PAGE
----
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Industrial news in brief

Author: 

Ollie Moore, Charlotte Zalens and Daniel Randall

Workers at Southern struck again on 21 June in their dispute against “Driver Only Operation” (DOO). One of the strikers spoke to rank-and-file railworkers’ bulletin Off The Rails.

News from across the unions.

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Teachers: all out on 5 July!

Author: 

Patrick Murphy, National Union of Teachers Executive (personal capacity)

Members of the largest teaching, union, the NUT, will take strike action on 2 July in England to demand nationally agreed terms and conditions for all teachers in all state-funded local authority and academy schools.

Members of the largest teaching, union, the NUT, will take strike action on 2 July in England to demand nationally agreed terms and conditions for all teachers in all state-funded local authority and academy schools.

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Industrial news in brief

Author: 

Gemma Short, Luke Hardy, Peggy Carter, Ollie Moore, Charlotte Zalens and Neil Laker

Workers at Pennine Foods in Sheffield have suspended their strikes after negotiations meant bosses agreed not to implement changes to their contracts. Negotiations also got bosses to agree to all employees receiving a lump sum for their 2015 pay rise. Negotiations will continue on the contract and further strikes are not ruled out. The contract changes at Pennine Foods were in order for bosses to try to recoup some of the money from implementing the government′s new ″living wage″.

Bosses dodge “living wage”; Camden teachers striking to stop job cuts; bosses make £11m profit, workers get 16p; cleaners fight back against sackings; ScotRail guards vote for strikes; Durham County Council sacks all teaching assistants; Capita workers strike over pay cuts.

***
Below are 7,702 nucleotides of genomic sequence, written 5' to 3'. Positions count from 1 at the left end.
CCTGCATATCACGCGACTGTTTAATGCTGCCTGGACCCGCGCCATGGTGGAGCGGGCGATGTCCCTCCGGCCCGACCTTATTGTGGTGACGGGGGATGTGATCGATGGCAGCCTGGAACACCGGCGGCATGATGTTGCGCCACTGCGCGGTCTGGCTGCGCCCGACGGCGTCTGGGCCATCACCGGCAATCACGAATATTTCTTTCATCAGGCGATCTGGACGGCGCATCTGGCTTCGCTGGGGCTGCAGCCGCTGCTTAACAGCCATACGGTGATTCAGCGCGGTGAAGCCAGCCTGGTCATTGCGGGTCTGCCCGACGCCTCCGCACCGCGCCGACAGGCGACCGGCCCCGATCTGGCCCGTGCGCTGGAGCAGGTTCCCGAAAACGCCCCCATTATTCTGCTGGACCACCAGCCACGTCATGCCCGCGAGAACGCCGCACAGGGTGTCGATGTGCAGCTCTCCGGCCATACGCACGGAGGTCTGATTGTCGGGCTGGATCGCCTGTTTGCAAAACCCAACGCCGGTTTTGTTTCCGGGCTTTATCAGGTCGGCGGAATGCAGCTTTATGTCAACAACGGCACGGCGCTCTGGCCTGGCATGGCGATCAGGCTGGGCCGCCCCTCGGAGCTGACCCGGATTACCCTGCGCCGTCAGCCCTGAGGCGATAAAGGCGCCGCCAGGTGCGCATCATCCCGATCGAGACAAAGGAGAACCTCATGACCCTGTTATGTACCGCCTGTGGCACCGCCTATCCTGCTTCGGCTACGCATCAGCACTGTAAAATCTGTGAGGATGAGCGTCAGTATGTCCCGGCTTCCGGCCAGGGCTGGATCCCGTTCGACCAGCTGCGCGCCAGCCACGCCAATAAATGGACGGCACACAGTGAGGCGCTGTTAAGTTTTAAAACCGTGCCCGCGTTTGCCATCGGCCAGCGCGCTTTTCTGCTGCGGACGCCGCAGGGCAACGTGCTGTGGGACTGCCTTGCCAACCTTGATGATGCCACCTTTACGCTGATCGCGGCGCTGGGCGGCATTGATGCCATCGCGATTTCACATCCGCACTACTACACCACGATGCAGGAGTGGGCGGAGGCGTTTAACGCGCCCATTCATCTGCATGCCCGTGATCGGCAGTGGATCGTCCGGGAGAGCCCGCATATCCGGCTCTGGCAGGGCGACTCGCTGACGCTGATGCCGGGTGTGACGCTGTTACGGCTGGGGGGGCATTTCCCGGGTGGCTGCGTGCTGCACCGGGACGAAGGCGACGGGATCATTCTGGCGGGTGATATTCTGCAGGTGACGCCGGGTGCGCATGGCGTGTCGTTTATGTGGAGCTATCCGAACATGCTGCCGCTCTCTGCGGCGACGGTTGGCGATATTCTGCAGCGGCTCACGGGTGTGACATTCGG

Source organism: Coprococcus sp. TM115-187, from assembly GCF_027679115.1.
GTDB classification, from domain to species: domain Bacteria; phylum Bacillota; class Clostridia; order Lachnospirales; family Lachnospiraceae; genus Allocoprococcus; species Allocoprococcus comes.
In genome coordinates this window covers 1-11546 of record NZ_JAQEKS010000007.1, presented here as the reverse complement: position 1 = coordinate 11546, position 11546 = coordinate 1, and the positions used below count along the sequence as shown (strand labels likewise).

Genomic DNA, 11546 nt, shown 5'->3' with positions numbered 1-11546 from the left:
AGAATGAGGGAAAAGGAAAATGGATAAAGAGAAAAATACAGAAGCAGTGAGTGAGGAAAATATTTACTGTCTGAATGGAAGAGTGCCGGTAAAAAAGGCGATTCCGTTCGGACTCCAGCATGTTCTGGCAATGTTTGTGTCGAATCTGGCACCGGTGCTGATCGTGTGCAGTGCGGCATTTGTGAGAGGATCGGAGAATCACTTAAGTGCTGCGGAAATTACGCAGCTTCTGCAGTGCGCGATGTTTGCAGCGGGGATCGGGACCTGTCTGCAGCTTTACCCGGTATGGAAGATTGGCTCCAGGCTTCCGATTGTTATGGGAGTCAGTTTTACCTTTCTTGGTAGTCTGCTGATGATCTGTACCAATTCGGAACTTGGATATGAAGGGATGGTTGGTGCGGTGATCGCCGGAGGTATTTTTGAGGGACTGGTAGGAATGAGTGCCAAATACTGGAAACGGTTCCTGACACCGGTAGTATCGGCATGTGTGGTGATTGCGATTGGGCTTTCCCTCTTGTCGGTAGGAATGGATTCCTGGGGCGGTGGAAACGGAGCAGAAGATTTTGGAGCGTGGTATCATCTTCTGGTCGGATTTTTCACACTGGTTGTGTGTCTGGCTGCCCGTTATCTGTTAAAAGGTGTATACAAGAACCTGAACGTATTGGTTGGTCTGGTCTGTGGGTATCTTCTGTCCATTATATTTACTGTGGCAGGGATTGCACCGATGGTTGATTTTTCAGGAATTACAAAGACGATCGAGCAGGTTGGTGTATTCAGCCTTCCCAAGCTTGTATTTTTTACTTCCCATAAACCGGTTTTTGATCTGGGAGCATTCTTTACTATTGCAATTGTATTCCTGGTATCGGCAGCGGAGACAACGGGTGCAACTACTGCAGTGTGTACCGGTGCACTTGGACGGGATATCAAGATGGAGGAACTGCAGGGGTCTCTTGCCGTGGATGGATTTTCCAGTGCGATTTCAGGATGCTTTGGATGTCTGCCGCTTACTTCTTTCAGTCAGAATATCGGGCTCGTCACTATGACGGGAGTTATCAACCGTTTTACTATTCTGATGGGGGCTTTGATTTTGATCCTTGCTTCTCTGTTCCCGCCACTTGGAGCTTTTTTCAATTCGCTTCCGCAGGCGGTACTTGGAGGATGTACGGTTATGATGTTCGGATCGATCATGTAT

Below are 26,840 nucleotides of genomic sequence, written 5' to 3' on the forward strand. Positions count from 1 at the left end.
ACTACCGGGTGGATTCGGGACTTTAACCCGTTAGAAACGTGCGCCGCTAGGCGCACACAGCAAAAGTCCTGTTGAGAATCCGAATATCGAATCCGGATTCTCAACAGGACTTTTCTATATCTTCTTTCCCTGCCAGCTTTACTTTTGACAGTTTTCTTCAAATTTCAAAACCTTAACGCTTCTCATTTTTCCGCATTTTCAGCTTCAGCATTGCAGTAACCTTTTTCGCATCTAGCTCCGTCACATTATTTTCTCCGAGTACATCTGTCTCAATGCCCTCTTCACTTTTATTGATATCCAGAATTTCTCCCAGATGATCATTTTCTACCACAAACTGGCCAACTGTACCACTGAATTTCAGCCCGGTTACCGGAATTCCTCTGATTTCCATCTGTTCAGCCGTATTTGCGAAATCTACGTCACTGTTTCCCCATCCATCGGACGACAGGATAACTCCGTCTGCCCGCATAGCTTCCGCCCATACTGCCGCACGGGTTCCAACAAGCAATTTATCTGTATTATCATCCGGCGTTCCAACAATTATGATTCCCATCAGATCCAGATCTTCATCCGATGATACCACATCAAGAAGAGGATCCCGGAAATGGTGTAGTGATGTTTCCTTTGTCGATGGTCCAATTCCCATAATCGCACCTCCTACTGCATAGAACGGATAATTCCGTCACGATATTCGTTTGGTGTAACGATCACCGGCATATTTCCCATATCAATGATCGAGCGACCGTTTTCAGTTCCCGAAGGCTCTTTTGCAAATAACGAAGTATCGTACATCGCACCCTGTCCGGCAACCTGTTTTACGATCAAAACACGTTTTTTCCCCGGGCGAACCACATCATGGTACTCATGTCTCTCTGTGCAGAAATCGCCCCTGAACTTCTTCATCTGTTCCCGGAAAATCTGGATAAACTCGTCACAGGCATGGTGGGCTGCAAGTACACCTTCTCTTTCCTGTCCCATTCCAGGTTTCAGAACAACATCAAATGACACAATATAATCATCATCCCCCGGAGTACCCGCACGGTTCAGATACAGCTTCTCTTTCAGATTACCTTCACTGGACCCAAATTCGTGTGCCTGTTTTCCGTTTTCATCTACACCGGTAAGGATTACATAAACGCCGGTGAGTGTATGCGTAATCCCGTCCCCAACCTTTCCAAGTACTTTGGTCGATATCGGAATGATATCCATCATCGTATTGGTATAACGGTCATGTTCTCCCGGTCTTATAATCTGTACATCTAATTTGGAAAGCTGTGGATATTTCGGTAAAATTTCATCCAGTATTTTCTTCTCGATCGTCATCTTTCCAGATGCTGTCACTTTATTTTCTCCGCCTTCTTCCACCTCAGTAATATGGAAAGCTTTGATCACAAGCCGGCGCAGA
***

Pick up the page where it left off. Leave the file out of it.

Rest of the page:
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French strikers defy bosses

Lutte Ouvrière (editorial 12 June)

The government, the bosses and the media ... have used the victims of the floods as part of their grotesque moral blackmail [in a fight over France’s new labour laws]. They used Euro 2016 to demand that the strikes stop. And, in spite of everything, the SNCF [French rail] strike is carrying on, the refuse workers are sticking to their guns, and Air France pilots have carried out their threat to strike. They are right to do so.

The national demonstration organised in Paris on 14 June, and the many initiatives which are being taken locally, are an opportunity for French workers to show the massive rejection of the anti-labour law.

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Junior doctors call to reject contract

Author: 

Pete Campbell and Yannis Gourtsoyannis

On Friday 3 June the British Medical Association’s junior doctors’ committee met to discuss the proposed new contract. The committee agreed not to make a recommendation for the referendum which runs from 17 June to 1 July. Some members will be campaigning to reject. JDC members Pete Campbell and Yannis Gourtsoyannis set out their reasons in this article.


Whilst gains have been made by junior doctors over the last eight months it is clear that we do not yet have a contract offer as good as the one we are presently working under.

On Friday 3 June the British Medical Association’s junior doctors’ committee met to discuss the proposed new contract.